« Back

Marcelo Bielsa’s former translator, Fabrice Olszewski, gives an incredible interview

In an extraordinary interview given on Monday night to Canal + TV show J + 1, Marcelo Bielsa’s translator during the 2014/15 campaign, Fabrice Olszewski, spoke frankly about his relationship with “El Loco”, offering an inside track interpretation of the last 12 months which culminated in Bielsa’s departure after the first game of the new Ligue 1 season.

 

On when he first met Bielsa…

It was thanks to the Toulon Tournament. I did the Toulon Tournament in 2006, half with the Argentina team and the other half with the Mexico team. And in 2008, people from the tournament got in touch with me again, this time I was to enter into contact with the Chilean FA. It is then that they signed Marcelo Bielsa.

I knew a little bit about his story. When I saw him, I knew that I was going to be dealing with one of the best managers in the world. But he always treated me in a straightforward way, he never really considered me as someone who belonged in football, so we had quite a friendly relationship…

 

On his arrival at Marseille…

Everything happened through Diego Reyes. One day, Diego sent me an email to do a translation, then he sent me a second email to tell me that they were going to be needing a translator… I said to myself what is this crazy position. For me, Marseille is like Real Madrid, like Bayern, like Manchester, it is a big club.

 

On his first press conference, during which he was entirely drunk throughout…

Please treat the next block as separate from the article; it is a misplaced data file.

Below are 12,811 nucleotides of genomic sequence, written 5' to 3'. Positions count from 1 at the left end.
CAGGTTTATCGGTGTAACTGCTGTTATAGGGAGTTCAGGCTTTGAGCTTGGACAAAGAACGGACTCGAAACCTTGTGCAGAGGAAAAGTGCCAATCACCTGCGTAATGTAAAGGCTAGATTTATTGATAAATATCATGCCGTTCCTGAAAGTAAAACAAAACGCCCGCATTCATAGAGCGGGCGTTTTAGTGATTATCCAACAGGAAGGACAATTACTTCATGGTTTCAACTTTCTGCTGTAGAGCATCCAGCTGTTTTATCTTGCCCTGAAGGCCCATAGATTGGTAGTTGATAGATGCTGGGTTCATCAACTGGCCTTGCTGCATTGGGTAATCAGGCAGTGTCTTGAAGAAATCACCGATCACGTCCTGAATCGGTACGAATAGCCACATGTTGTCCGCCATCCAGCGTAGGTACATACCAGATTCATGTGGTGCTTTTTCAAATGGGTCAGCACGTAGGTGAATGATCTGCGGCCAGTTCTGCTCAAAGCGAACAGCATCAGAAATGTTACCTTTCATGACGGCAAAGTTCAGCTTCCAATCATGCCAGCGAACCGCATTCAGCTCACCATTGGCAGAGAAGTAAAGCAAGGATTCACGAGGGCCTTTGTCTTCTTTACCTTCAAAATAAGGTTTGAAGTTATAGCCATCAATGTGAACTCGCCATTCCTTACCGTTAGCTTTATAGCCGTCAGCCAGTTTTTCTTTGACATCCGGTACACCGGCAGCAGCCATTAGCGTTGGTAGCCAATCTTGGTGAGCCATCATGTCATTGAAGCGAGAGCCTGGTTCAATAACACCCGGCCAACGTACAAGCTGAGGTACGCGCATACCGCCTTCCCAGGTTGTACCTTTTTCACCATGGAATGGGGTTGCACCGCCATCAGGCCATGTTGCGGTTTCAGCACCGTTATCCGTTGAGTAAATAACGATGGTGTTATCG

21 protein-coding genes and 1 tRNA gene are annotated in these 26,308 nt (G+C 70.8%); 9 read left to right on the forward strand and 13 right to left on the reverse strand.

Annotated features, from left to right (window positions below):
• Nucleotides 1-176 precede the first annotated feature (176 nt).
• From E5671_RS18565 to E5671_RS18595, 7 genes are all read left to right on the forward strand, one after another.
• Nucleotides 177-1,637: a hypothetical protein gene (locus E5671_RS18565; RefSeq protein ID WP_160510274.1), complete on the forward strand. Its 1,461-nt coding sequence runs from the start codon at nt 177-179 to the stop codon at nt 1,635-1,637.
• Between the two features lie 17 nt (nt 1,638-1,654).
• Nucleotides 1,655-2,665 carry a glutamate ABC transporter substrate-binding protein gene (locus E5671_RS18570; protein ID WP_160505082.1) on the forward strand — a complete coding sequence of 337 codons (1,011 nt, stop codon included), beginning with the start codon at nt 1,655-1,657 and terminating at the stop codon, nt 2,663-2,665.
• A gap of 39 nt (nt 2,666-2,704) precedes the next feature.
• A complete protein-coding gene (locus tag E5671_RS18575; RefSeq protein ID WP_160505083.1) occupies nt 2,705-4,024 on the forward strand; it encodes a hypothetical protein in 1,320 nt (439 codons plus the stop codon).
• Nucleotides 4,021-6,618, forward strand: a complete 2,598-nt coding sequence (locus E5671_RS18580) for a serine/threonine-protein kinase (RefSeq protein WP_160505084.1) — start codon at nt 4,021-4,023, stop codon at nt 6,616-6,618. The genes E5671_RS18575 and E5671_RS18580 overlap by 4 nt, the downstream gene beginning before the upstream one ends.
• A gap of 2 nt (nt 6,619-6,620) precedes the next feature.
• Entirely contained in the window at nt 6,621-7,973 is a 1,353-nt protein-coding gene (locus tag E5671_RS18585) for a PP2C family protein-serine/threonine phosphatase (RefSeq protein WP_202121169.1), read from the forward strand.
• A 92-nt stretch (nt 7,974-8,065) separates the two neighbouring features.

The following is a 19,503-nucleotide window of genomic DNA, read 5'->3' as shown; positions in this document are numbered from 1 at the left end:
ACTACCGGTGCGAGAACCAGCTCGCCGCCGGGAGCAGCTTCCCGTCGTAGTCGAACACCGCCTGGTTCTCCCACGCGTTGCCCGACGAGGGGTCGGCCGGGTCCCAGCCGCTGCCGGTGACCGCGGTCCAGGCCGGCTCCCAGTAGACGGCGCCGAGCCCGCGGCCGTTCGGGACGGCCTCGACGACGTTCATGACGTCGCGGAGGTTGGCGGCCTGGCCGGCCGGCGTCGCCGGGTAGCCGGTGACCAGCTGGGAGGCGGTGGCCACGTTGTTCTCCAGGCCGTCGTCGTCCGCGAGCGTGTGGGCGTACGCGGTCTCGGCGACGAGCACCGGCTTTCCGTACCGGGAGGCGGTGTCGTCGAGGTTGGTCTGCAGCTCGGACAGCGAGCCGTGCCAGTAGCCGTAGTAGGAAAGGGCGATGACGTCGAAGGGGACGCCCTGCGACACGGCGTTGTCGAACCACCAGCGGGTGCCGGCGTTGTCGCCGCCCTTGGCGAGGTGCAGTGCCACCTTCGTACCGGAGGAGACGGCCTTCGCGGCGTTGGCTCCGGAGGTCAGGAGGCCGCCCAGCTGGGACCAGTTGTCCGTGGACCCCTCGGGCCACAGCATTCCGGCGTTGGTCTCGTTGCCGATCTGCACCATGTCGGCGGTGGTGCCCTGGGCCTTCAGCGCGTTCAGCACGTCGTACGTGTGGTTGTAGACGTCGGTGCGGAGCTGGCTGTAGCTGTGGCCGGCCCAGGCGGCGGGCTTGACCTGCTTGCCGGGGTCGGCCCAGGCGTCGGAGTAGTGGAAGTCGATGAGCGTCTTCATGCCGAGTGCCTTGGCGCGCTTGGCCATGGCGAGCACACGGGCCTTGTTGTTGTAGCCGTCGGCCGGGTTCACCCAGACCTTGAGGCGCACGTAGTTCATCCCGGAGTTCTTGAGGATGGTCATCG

I did not do press conferences. The second match, I went into the lounge with Baptiste Aloé, who was the nineteenth player that day. It was the first time that I came across a players lounge, a V.I.P. lounge. There, the waitress comes to me and asks me what I would like to drink. Baptiste Aloé, next to me, asks for a Coca-Cola. I looked at her and I asked her “is it possible for me to have a whisky-coca?” she tells me “yes of course no problem”. So I watch the match and each time that I emptied my glass, she would refill it.

We ended up drawing the match, it was a bit tense, I went down to the dressing room and there the press officer puts her hand on my shoulder and says to me “Fabrice you are doing the press conference”. Woah, the press conference, I am completely drunk, sh** I was scared. The first question, I translate it, well, and then in my first press conference, I look at the journalists and then… blank. Shit, is what I told myself, what is the answer?

If you go back through my first press conference, in my opinion you will see that what I said, it is not really what the coach said.

 

On stupid questions from journalists… 

I was disappointed by the press conferences because I found that they (the journalists) were looking more to create buzz rather than to really talk about football. Everyone said to me “Fabrice, are you sighing because it is difficult to translate?” No, I am sighing because when I listen to the question and then whilst I am translating it I realise that it is a sh** question, so I was sighing.

 

On Bielsa’s attack on Labrune (at the beginning of the 2014/15 season)…

Yes, I saw it coming because we could all see that the transfer window was not going as we wanted. I warned the president by telling him “you know president, right now the coach is not very happy and it is a bit like a game of poker, at one moment you will see he will bring out an ace”. The president said to me “don’t worry Fabrice, I am used to situations like that”. Everybody knew, in the technical staff, that he was going to blow.

It was necessary. It was from that moment onwards that he realised that the project was presented to him in a way that he wanted to interpret it, and he felt a bit hard done by, the coach. The president, he, made all the efforts to fix it, but it is like trying to mix water with oil, it does not work. During a meeting before things blew up, I understood what the coach was saying, and I also understood what the president was saying and at one point I said “but hang on a minute, it is not what he is trying to say” and I was told “shut up, you be quiet and you only translate”.